Subalpine Fir, Abies lasiocarpa

 

Subalpine Fir                                                                                The Pine Family–Pinaceae

Abies lasiocarpa treeAbies lasiocarpa (Hook.) Nutt.

(AY-beez    lay-zee-oh-CARP-uh)

Names:    Subalpine Fir is often mistakenly called “Alpine Fir,” Since alpine, by definition refers to the area above the timberline, where no trees can live, this tree is more properly called Subalpine (or below the alpine).  Lasiocarpa, means “rough fruit (or cones).”

Relationships: There are about 40 species of true firs in the world, 9 in North America.  We have 4 in our region but only the Grand Fir, Abies grandis, is common in lower elevations.

Distribution of Subalpine Fir from USGS ( “Atlas of United States Trees” by Elbert L. Little, Jr. )

Distribution of Subalpine Fir from USGS ( “Atlas of United States Trees” by Elbert L. Little, Jr. )

Distribution: It is widespread in British Columbia and the Rocky mountains reaching down to Arizona and New Mexico in isolated communities.  In our region it is strictly found in the subalpine zone of the Cascade and Olympic Mountains.

 

 

 

 

 

 

The tall spire-like growth of Subalpine Fir is an adaptation to withstand heavy snowfall.

The tall spire-like growth of Subalpine Fir is an adaptation to withstand heavy snowfall.

 

Growth: Subalpine Fir can reach 150 feet (45m) but usually only reaches 60 to 100 feet (18-30m).  In its natural subalpine habitat, it is often dwarfed and may only grow 1 foot (30cm) in 15 years.

Abies lasiocarpa loaded branches

 

 

 

Habitat:  Subalpine Fir is adapted to live most of the year under snow and in cold valleys.  It can withstand cold air flowing down from large ice fields. This hardy tree may cling to life for 250 years.

 

Young Subalpine Fir trees will actually bend down under the snow and spring up again after the snow melts in summer.

Young Subalpine Fir trees will actually bend down under the snow and spring up again after the snow melts in summer.

drooping subalpine fir

 

 

 

 

 

 

 

Wetland designation: FACU, Facultative upland, it usually occurs in non-wetlands.

 

The bark of Subalpine Fir

The bark of Subalpine Fir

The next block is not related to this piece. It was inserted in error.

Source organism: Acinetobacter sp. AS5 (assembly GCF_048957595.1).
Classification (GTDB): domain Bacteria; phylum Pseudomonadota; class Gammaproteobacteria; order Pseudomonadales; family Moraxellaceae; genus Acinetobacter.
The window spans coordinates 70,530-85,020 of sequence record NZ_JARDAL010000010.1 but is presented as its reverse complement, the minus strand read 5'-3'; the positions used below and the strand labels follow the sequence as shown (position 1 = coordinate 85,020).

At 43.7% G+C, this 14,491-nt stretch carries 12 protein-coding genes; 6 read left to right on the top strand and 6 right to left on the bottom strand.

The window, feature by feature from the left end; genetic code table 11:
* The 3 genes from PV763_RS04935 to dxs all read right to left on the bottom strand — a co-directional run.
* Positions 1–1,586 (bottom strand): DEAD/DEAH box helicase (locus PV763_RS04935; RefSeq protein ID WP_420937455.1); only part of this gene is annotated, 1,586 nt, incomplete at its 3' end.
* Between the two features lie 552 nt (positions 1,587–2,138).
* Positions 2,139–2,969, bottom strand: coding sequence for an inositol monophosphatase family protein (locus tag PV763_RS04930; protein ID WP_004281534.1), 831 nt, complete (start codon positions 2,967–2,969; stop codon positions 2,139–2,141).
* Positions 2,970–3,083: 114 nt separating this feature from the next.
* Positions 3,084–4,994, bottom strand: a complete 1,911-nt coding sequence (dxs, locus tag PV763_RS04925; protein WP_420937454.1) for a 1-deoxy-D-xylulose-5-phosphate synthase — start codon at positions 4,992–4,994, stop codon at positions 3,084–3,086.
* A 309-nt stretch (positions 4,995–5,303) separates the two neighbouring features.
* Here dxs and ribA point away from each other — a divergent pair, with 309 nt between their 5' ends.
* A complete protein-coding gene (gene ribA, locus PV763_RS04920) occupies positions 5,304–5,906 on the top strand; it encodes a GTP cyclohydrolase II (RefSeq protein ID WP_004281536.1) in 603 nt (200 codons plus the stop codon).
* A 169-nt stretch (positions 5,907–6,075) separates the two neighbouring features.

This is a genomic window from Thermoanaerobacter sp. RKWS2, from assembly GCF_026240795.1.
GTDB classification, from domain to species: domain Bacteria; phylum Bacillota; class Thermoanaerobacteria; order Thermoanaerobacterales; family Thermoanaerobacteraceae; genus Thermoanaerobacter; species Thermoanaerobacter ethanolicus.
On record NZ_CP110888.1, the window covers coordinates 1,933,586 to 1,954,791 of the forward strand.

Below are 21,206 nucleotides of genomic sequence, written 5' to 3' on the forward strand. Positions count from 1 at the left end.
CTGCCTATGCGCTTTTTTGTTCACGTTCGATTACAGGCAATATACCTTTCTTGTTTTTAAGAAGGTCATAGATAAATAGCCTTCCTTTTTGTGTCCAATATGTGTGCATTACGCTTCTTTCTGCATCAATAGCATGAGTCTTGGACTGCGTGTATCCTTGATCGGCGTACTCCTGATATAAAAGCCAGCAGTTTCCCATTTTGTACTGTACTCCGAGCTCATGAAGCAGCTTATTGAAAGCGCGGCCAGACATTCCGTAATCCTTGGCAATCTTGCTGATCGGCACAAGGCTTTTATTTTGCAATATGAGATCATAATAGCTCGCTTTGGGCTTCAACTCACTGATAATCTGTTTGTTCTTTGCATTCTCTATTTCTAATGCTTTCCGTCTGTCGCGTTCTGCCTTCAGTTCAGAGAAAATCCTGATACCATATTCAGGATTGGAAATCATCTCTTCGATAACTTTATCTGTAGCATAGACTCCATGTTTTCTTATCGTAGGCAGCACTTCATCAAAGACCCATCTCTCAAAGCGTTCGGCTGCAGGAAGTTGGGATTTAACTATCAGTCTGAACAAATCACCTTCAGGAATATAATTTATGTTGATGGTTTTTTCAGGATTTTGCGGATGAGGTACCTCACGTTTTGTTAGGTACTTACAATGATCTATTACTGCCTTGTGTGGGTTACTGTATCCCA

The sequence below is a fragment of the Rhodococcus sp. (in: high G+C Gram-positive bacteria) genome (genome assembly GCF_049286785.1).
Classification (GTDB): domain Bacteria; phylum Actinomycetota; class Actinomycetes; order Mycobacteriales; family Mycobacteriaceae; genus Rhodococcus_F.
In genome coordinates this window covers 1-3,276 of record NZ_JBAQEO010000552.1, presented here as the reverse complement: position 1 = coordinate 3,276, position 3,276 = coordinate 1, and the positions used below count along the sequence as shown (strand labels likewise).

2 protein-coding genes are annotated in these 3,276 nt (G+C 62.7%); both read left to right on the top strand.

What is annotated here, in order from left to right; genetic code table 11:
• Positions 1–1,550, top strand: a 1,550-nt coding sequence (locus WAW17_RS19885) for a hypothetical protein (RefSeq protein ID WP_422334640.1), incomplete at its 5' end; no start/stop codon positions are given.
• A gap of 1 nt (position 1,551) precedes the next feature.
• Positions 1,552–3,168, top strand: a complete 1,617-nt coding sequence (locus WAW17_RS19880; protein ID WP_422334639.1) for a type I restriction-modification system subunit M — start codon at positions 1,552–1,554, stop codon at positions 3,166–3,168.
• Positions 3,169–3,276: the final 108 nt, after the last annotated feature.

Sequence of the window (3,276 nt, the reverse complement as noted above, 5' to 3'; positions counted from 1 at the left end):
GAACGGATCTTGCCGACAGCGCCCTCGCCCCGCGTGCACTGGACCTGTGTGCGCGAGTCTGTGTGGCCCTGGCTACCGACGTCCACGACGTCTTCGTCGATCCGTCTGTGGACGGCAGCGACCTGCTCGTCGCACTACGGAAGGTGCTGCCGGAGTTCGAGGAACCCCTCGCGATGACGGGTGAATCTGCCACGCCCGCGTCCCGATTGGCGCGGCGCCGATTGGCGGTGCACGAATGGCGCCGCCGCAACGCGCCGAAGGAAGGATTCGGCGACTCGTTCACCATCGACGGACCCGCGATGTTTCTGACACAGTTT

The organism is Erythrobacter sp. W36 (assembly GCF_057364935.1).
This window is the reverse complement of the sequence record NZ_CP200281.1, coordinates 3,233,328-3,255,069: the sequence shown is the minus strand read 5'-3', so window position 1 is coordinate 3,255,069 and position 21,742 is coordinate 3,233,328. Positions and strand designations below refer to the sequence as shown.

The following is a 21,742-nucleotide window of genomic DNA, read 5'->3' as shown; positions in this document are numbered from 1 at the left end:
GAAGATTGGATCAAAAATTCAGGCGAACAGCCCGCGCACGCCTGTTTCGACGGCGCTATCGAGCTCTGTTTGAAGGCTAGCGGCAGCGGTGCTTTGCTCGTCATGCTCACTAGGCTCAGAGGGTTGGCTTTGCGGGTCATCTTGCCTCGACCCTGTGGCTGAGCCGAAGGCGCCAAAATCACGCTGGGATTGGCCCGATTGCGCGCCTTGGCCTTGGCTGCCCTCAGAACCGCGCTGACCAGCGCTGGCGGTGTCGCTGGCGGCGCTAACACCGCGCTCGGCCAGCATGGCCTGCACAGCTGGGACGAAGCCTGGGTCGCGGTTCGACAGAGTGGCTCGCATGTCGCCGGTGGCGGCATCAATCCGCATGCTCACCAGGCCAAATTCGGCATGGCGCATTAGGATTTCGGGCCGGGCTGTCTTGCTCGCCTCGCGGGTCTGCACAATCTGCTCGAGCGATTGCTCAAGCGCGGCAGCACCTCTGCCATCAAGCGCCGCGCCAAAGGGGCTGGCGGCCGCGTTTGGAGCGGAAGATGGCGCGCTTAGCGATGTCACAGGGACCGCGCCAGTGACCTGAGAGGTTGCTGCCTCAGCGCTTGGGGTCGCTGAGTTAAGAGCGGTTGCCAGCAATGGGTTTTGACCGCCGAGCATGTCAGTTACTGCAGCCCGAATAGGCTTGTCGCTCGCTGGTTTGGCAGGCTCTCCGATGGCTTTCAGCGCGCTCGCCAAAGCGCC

Diagnostic Characters: The foliage of Subalpine Fir turns up along its branches, similar to Noble Fir, but the needles are shorter and tend to be bluish-green.  The form of the tree is “spire-like,” very pointy and narrow, an adaptation that reduces the amount of snow that is able to build up on its branches.

abies lasiocarpa branches

 

 

 

 

 

Subalpine fir driftIn the Landscape: Subalpine Firs are very attractive growing in drifts in a simulated alpine setting or rock garden.  In fact, entire picturesque clumps are sometimes dug in the wild to be transplanted into a garden or made into a bonsai.  Although some trees are dug legally with a permit, it is still better to obtain nursery grown trees and train them yourself.

 

subalpine fir conesPhenology: Bloom Period:  Late Spring to early summer. Cones mature mid-September. Seed dispersal begins in October.

Propagation: Subalpine Fir can be propagated from seed using the same procedures as for other firs.  You may be able to filch a few seeds from a squirrel cache, but be judicious and leave plenty behind!

Use by people: As with other high elevation trees, the wood is not used much due to its relative inaccessibility.

Use by wildlife: Firs are useful to many animals for cover and nesting sites.  Grouse eat the needles.  Deer and elk eat the foliage and twigs in the winter.  Birds, chipmunks and squirrels eat the seeds.

Links:

USDA Plants Database

Natural Resources Canada

Gymnosperm Database

Consortium of Pacific Northwest Herbaria

WTU Herbarium Image Collection, Plants of Washington, Burke Museum

E-Flora BC, Electronic Atlas of the Flora of British Columbia

Jepson Manual, University of California

Calphotos

Ladybird Johnson Wildflower Center

USDA Forest Service-Fire Effects Information System

Silvics of North America

Virginia Tech ID Fact Sheet + Landowner Fact Sheet

Native Plants Network, Propagation Protocol Database

Plants for a Future Database

Native American Ethnobotany, University of Michigan, Dearborn

National Register of Big Trees